Environmental Policy News

Interior Department Finalizes Well Control Rule to Strengthen Offshore Safety Standards

The Department of the Interior announced new measures to enhance worker safety and ensure offshore oil and gas operations on the Outer Continental Shelf are conducted with the utmost safety and oversight standards.

The final well control rule from the Bureau of Safety and Environmental Enforcement (BSEE) builds upon the historic regulatory reforms implemented by the Department in the aftermath of the 2010 Deepwater Horizon explosion and resulting oil spill that killed 11 people and caused billions of dollars in environmental damage and economic loss to coastal communities.

“The Biden-Harris administration is committed to the highest standards of worker safety and environmental protections,” said Secretary Deb Haaland. “These improvements are necessary to ensure offshore operations, especially those related to well integrity and blowout prevention, are based on the best available, sound science. As our nation transitions to a clean energy economy, we will continue strengthening and modernizing offshore energy standards and oversight.”

“Finalizing this rule will enable BSEE to continue to put the lives and livelihoods of workers first, as well as the protection of our waters and marine habitats,” said BSEE Director Kevin Sligh. “This rule strengthens testing and performance requirements for blowout preventers and other well control equipment, provides for timely and robust analyses and investigations into failures, and clarifies reporting requirements to ensure we have appropriate visibility over information and data critical to maintaining well integrity.”

In the immediate aftermath of the Deepwater Horizon incident, BSEE adopted several recommendations from multiple investigation teams to improve the safety of offshore energy operations, leading to the publication of the 2016 Well Control Rule. In May 2019, BSEE published a final rule that weakened certain safety provisions. Today’s final rule incorporates key lessons learned from operator experience, incident data regarding blowout preventers, and well integrity since the publication of the 2016 rule and revises or rescinds certain modifications that were made in the 2019 rule.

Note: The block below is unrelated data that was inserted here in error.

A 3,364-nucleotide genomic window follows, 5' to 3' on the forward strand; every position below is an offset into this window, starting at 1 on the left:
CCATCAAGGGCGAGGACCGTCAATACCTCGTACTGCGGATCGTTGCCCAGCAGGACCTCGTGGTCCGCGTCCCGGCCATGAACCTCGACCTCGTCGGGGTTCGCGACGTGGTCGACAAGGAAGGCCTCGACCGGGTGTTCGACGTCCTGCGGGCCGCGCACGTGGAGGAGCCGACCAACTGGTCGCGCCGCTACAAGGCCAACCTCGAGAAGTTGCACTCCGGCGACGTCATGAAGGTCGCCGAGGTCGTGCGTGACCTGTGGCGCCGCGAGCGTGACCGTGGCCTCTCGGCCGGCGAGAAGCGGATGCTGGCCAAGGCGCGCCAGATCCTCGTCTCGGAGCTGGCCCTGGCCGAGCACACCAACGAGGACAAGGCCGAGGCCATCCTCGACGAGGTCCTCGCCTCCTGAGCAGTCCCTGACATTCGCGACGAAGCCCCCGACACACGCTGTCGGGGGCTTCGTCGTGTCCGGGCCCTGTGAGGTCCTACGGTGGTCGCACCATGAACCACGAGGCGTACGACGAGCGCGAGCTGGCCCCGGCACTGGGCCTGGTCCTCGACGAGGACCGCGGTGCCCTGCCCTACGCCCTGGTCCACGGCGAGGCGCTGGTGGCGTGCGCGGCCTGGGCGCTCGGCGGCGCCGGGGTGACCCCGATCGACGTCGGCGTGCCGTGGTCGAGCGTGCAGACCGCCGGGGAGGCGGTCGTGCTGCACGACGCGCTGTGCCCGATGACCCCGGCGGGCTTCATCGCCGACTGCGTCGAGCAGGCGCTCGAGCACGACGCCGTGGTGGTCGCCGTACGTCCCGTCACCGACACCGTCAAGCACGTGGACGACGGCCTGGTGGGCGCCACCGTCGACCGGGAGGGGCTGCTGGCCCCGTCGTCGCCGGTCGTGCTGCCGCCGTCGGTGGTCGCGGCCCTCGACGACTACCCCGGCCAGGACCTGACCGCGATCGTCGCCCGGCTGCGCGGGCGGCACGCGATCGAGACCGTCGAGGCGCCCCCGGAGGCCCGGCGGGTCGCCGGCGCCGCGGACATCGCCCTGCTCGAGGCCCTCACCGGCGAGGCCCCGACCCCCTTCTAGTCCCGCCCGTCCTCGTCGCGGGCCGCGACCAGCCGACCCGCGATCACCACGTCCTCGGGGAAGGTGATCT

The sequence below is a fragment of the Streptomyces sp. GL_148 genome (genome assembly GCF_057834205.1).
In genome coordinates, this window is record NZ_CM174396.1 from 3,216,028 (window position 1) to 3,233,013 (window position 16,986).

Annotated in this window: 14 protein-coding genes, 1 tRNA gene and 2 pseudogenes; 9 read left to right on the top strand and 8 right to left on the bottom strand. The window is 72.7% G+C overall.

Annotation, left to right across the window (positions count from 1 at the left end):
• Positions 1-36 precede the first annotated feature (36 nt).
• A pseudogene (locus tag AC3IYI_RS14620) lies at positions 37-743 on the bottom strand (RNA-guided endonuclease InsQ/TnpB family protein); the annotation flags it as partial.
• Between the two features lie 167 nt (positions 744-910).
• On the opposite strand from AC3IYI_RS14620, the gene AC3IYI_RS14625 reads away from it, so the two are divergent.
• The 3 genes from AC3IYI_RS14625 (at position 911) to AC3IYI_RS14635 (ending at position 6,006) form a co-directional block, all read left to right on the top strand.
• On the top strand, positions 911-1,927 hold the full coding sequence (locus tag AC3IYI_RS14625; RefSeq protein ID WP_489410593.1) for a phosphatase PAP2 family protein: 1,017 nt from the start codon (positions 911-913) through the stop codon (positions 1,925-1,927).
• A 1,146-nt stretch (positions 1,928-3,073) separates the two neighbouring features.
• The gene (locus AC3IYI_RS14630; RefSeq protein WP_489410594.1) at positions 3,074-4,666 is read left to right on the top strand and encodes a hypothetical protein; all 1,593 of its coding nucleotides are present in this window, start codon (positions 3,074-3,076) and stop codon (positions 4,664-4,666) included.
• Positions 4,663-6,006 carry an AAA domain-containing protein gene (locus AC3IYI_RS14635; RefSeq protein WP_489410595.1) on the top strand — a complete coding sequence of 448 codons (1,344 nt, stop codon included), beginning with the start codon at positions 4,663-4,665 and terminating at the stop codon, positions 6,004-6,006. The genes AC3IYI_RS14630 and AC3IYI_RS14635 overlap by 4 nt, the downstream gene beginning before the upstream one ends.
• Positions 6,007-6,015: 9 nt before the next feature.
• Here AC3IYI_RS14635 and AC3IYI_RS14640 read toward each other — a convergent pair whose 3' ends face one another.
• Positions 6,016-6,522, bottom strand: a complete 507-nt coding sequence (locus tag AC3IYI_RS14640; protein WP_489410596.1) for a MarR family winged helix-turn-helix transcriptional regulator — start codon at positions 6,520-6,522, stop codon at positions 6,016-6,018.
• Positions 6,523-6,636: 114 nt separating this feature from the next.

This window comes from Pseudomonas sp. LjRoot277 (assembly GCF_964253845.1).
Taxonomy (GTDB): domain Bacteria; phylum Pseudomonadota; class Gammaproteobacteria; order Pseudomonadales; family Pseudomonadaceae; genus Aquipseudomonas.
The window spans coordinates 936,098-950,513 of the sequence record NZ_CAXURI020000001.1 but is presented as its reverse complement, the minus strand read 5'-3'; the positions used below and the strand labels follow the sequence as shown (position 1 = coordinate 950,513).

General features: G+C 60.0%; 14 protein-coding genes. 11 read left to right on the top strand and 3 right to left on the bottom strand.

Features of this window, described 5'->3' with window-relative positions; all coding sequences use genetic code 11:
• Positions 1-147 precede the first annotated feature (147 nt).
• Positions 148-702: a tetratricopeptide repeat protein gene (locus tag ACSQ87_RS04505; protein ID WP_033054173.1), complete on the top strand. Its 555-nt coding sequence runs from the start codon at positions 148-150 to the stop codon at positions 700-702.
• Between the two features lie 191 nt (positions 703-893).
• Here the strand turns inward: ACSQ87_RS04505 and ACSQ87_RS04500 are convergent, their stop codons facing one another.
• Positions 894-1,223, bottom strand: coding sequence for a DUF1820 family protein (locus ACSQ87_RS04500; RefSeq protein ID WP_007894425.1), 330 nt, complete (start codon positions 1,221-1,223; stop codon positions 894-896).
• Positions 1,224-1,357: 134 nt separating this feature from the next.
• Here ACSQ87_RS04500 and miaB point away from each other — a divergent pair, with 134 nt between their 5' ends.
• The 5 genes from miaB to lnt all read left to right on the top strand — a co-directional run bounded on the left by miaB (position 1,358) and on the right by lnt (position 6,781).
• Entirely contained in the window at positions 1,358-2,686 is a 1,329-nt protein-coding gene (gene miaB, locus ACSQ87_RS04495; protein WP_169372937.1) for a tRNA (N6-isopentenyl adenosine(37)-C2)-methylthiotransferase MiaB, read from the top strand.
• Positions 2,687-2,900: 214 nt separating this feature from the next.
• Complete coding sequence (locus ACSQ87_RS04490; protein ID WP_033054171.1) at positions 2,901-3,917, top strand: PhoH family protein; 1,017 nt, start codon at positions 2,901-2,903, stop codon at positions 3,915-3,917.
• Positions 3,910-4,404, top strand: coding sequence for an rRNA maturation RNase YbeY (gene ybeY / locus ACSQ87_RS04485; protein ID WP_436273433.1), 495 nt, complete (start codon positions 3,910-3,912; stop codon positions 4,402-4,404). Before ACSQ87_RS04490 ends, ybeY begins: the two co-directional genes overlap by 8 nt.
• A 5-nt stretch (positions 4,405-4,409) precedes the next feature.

The Department has finalized revisions that will:

  • Require blowout preventer systems (BOPs) to be able to always close and seal the wellbore to the well’s maximum anticipated surface pressure, except as otherwise specified in the BOP system requirement section of the regulations.
  • Require failure data to be reported to both a designated third party and BSEE.
  • Require failure analysis and investigations to start within 90 days of an incident.
  • Require independent third-party qualifications to be submitted to BSEE with the associated permit applications.
  • Specify that surface BOPs on existing floating facilities must follow the dual shear ram requirements when replacing an entire BOP stack.
  • Require that remotely operated vehicles be capable of opening and closing each shear ram on a BOP.
  • Require the operator to provide BOP test results to BSEE within 72 hours after completion of the tests if BSEE is unable to witness testing.

Our Partners

Frontiers in Marine Science

ECO Magazine is a marine science trade publication committed to bringing scientists and professionals the latest ground-breaking research, industry news, and job opportunities from around the world.


8502 SW Kansas Ave
Stuart, FL 34997


Newsletter Signup

The ECO Newsletter is a weekly email featuring the Top 10 stories of the past seven days, providing readers with a convenient way to stay abreast on the latest ocean science and industry news.